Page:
I am applying to a MS in a STEM degree (Business Analytics or Data Science) at some pretty competitive US universities (domestic applicant).

I have done a lot of different types of work during and after my bachelors program (coursework completed in 3/17), in a large variety of projects and teams on many different time tables and employment statuses. I'll have a separate question I'll be asking in relation to my freelance work after the period in the image below, but I wanted to see what from my usually listed items on my resume I should consider factoring these into the question "How many months of work experience do you have?"

There are mainly 3 questions here,

  1. How should I tabulate months of experience based on the man-hours I've through put on these projects?

  2. Which of these projects would be considered something I should not count towards a question like that on my graduate applications?

  3. Is there an implication that I should be focusing on post-graduate work experience for a question like this or any other conventions I should be cognizant of?

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  • Had you graduated as an engineer when you state you are a “systems engineer”?
    – Solar Mike
    Dec 7, 2018 at 18:21
  • 1
    I don't think it's a trick question. I would just put down how many months of full-time work experience you have Dec 7, 2018 at 19:19
  • @Solar_Mike In the description of that one I make it clear it's a Capstone Project. My responsibilities for that project fell completely inline with systems engineering and I was referred to as such. I graduated with a BS in Physics. Are there any issues with that?
    – Skyler
    Dec 7, 2018 at 21:52

1 Answer 1


As you are aware, this is hard to answer. Hours worked don't translate well to months, since you often think about things and are engaged when you aren't officially "on the clock".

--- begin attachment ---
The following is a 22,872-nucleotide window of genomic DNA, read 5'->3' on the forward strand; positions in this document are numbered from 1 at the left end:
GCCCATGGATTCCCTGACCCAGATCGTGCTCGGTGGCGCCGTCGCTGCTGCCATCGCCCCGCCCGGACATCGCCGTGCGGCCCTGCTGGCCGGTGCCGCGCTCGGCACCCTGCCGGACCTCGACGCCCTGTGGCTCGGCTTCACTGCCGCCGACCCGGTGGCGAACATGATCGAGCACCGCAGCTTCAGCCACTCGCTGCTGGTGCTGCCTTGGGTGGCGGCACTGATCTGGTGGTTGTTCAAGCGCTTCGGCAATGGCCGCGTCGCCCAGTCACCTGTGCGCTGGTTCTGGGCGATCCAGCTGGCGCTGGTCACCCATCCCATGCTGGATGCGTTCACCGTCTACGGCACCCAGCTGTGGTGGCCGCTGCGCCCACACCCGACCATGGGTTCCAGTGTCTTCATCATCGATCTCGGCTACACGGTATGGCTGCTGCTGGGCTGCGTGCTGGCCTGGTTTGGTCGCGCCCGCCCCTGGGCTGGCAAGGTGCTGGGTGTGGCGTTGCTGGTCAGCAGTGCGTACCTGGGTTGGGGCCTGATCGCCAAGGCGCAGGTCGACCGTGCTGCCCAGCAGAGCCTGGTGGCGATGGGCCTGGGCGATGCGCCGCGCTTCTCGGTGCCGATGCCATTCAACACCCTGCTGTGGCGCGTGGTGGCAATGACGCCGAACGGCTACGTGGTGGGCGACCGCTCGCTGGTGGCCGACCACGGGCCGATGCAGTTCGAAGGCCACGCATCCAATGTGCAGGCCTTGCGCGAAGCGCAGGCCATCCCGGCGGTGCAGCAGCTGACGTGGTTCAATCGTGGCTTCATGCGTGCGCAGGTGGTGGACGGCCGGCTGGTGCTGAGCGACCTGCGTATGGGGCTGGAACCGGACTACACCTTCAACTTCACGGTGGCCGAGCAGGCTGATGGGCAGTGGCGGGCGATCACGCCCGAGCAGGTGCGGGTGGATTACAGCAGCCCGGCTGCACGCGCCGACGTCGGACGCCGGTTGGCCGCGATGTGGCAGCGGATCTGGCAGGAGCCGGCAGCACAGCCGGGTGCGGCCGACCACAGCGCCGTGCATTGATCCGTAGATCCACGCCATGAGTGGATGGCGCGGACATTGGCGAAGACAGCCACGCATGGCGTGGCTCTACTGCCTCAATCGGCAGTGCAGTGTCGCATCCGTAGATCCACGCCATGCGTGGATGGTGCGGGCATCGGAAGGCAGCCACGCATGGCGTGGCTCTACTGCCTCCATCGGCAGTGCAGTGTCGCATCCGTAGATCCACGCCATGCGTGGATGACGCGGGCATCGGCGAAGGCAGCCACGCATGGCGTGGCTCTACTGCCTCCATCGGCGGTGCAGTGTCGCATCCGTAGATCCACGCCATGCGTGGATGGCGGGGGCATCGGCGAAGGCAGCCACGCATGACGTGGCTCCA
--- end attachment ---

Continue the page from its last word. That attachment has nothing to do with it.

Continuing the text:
Of course the answer also depends on how complete you are allowed to be in reporting. If it is an open ended question, I'd suggest that you just list each activity with both (a) how many months you were engaged and (b) and estimate of how many hours per week (or whatever) you spent over that time.

But if you can create that list you can probably also reduce it to a range of months, something like "8-12 covering different activities at different times". You could use that if you need to give a short description.

If you need to give a single numeric answer without caveats and some precision is required, just give your best guess based on the above, but be prepared to discuss it in any interview you might have.

  • unfortunately it only allows a numerical field. I also have 3 months of full time experience at my recent job, plus a very feast or famine freelance 9 month interval prior to that, so this all has just been very difficult to quantify. Looking at most of these projects they've been averaging on about 400 hours a piece.
    – Skyler
    Dec 10, 2018 at 4:56

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